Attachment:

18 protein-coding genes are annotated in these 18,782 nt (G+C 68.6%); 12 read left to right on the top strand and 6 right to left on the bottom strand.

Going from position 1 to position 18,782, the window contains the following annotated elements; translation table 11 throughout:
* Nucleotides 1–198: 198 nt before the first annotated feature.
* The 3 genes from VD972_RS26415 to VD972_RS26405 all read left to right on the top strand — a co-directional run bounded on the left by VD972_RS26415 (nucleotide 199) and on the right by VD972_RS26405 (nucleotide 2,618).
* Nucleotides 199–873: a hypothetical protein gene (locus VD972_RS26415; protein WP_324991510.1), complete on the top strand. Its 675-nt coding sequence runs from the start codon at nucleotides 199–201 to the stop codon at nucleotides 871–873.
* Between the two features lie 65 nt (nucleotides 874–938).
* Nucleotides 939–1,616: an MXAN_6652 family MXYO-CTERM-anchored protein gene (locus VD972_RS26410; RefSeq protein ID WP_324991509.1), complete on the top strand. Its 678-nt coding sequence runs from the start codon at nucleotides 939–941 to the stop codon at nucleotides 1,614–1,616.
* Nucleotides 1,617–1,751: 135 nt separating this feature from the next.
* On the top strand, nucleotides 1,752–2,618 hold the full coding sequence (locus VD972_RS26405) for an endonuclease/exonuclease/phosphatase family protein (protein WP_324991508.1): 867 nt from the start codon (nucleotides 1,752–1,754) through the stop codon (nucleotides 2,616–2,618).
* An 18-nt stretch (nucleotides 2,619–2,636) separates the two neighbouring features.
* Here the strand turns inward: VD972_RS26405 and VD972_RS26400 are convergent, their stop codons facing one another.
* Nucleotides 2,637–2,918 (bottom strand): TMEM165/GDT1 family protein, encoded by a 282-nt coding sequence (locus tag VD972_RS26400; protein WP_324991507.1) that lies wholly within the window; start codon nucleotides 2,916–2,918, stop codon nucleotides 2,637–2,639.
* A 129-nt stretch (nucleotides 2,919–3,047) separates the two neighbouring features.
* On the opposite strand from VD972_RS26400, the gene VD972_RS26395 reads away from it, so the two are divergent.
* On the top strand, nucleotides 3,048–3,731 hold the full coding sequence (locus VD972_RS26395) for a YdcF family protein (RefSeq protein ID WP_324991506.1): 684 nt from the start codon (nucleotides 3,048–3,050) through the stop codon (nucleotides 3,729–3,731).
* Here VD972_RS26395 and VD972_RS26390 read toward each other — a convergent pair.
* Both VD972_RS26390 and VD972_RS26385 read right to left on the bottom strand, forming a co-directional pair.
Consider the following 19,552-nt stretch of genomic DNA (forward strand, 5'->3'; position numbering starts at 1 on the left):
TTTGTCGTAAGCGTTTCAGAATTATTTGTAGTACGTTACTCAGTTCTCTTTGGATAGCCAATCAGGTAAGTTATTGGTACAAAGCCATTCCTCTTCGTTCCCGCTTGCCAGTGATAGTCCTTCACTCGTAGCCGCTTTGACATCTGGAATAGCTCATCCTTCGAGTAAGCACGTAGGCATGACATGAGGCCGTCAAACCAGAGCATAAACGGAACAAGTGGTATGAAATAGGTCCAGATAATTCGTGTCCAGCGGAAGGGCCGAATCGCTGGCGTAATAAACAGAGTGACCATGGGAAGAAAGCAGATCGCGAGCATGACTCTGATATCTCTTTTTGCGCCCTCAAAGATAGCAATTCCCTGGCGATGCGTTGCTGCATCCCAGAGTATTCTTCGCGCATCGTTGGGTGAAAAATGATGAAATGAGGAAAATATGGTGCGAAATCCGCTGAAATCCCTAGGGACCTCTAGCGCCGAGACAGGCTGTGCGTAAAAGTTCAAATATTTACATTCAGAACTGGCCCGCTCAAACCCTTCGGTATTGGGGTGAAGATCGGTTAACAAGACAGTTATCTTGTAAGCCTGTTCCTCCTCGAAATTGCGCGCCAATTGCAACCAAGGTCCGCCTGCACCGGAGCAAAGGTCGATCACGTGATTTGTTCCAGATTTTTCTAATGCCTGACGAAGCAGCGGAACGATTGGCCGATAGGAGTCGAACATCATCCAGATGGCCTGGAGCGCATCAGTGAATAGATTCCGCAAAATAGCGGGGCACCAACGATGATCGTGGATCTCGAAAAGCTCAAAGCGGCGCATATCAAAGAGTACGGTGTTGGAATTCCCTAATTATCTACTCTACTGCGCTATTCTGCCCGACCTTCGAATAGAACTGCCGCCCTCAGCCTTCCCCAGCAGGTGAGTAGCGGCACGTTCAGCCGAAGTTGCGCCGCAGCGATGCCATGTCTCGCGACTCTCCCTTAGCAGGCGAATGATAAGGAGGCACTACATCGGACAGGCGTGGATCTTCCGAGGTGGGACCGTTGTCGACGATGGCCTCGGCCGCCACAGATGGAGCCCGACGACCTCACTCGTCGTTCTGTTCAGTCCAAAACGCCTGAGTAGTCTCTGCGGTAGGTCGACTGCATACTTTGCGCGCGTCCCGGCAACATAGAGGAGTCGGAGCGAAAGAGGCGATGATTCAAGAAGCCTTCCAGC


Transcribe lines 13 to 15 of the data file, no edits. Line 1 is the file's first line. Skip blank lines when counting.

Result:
* A 129-nt stretch (nucleotides 2,919–3,047) separates the two neighbouring features.
* On the opposite strand from VD972_RS26400, the gene VD972_RS26395 reads away from it, so the two are divergent.
* On the top strand, nucleotides 3,048–3,731 hold the full coding sequence (locus VD972_RS26395) for a YdcF family protein (RefSeq protein ID WP_324991506.1): 684 nt from the start codon (nucleotides 3,048–3,050) through the stop codon (nucleotides 3,729–3,731).